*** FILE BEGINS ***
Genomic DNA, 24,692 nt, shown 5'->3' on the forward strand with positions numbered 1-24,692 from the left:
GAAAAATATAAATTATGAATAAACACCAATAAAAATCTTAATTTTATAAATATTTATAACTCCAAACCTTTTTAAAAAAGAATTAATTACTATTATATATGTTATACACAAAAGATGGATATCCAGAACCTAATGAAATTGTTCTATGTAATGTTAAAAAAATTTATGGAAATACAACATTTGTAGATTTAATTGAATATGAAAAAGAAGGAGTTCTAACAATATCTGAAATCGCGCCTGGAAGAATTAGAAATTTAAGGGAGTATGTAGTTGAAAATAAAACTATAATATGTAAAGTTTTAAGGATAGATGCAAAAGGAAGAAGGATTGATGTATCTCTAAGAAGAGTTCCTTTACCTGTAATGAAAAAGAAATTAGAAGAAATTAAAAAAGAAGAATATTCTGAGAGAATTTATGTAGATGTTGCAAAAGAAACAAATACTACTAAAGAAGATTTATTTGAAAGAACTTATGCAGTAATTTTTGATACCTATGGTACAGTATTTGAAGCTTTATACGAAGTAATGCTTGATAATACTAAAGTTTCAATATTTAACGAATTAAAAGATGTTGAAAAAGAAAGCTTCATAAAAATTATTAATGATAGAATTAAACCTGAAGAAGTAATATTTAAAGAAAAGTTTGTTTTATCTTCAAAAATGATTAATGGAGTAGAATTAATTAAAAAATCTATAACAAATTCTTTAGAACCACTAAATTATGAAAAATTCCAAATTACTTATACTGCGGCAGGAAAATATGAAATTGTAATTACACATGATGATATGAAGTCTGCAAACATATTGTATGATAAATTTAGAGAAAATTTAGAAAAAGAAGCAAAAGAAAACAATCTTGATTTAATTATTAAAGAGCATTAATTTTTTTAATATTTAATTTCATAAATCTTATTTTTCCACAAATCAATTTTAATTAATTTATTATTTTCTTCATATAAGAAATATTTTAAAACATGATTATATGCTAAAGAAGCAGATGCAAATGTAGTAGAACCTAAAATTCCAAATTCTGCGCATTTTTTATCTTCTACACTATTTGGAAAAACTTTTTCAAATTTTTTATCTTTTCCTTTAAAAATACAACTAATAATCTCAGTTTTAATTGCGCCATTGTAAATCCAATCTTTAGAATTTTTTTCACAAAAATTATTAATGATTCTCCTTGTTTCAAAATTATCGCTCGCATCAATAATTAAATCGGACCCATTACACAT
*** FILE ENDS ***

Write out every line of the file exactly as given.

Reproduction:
Genomic DNA, 24,692 nt, shown 5'->3' on the forward strand with positions numbered 1-24,692 from the left:
GAAAAATATAAATTATGAATAAACACCAATAAAAATCTTAATTTTATAAATATTTATAACTCCAAACCTTTTTAAAAAAGAATTAATTACTATTATATATGTTATACACAAAAGATGGATATCCAGAACCTAATGAAATTGTTCTATGTAATGTTAAAAAAATTTATGGAAATACAACATTTGTAGATTTAATTGAATATGAAAAAGAAGGAGTTCTAACAATATCTGAAATCGCGCCTGGAAGAATTAGAAATTTAAGGGAGTATGTAGTTGAAAATAAAACTATAATATGTAAAGTTTTAAGGATAGATGCAAAAGGAAGAAGGATTGATGTATCTCTAAGAAGAGTTCCTTTACCTGTAATGAAAAAGAAATTAGAAGAAATTAAAAAAGAAGAATATTCTGAGAGAATTTATGTAGATGTTGCAAAAGAAACAAATACTACTAAAGAAGATTTATTTGAAAGAACTTATGCAGTAATTTTTGATACCTATGGTACAGTATTTGAAGCTTTATACGAAGTAATGCTTGATAATACTAAAGTTTCAATATTTAACGAATTAAAAGATGTTGAAAAAGAAAGCTTCATAAAAATTATTAATGATAGAATTAAACCTGAAGAAGTAATATTTAAAGAAAAGTTTGTTTTATCTTCAAAAATGATTAATGGAGTAGAATTAATTAAAAAATCTATAACAAATTCTTTAGAACCACTAAATTATGAAAAATTCCAAATTACTTATACTGCGGCAGGAAAATATGAAATTGTAATTACACATGATGATATGAAGTCTGCAAACATATTGTATGATAAATTTAGAGAAAATTTAGAAAAAGAAGCAAAAGAAAACAATCTTGATTTAATTATTAAAGAGCATTAATTTTTTTAATATTTAATTTCATAAATCTTATTTTTCCACAAATCAATTTTAATTAATTTATTATTTTCTTCATATAAGAAATATTTTAAAACATGATTATATGCTAAAGAAGCAGATGCAAATGTAGTAGAACCTAAAATTCCAAATTCTGCGCATTTTTTATCTTCTACACTATTTGGAAAAACTTTTTCAAATTTTTTATCTTTTCCTTTAAAAATACAACTAATAATCTCAGTTTTAATTGCGCCATTGTAAATCCAATCTTTAGAATTTTTTTCACAAAAATTATTAATGATTCTCCTTGTTTCAAAATTATCGCTCGCATCAATAATTAAATCGGACCCATTACACAT